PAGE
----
By Scott Grayston
Like many footballers, Lee Sharpe is absolutely golf mad and admit he’s ‘obsessed’ with the sport that could turn into a new career if his aspirations materialise and he lowers his 3.6 handicap to turn pro and get onto the Staysure Tour when he turns 50. Now 48, the former Manchester United and Leeds United player is working hard on his game, even over the COVID-19 lockdown period.
“I’ve been working on my short game over the lockdown so hopefully that part of my game will be mustard by the time we are allowed to go out and play and it will bring me down a couple of shots,” Sharpe said during a Zoom interview which you can watch above or here.
“I got my handicap down to 1 at a slightly easier course but I’m a member at Moortown Golf Club in Leeds now and I tend to find that playing at a 4 handicap makes the game more comfortable for me at most other places. Around championship courses like Emirates Golf Club, 5 (handicap) is about right for me but if I play around club courses like around here, I generally play to a 1, 2 or 3 handicap.”
‘Sharpey’ has aspirations to tee it up on the Staysure Tour in a couple of years to see how his game would fare on the bigger stage. “Quietly, it’s always been one of my goals to see where I could get to in golf by the time I’m 50. This summer was going to be the time when I put some serious work in and enter more open competitions away from the club like low scratch tournaments. The biggest thing for me is that I’ve never played enough competition golf, it’s always just been social golf with the lads. Keeping the concentration and the focus all the way around and making every shot count is the challenge. Also, the nerves on the first tee and the preparation for an event needs to be worked on so I can find a comfort zone when I compete. I love the competition and want to play more of it so let’s see where I can get to.”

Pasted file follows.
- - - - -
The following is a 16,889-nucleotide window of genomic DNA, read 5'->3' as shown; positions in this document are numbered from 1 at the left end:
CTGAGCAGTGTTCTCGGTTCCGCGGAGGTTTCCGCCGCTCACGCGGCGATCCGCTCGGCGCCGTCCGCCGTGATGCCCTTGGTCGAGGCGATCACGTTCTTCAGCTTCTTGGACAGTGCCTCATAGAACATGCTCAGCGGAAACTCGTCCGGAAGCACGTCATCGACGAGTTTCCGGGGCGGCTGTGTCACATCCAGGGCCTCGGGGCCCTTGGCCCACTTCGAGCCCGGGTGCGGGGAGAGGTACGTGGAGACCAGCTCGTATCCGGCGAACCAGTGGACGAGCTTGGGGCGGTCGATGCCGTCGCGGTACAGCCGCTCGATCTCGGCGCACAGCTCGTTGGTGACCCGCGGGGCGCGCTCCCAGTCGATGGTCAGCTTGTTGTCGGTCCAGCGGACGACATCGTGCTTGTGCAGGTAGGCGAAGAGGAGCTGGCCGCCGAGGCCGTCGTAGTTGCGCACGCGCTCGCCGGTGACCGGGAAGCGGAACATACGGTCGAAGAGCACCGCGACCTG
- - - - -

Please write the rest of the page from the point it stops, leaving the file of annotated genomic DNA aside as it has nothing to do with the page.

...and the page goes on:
The England capped footballer played in front of thousands week in, week out for decades but finds this type of pressure a lot different to playing golf with spectators watching. “If you’re having a bad game in a football match you’ve got 10 mates to help you out and you’re only on the ball for split seconds. Whereas with golf, I’ve played in competitions where I’m shaking so much I can hardly get the ball on the tee! My knees are knocking, my legs feel like jelly, my mouth is all dry and I can’t breathe properly! I always got nervous before a football match but never anywhere near the same level as the first tee in a tournament.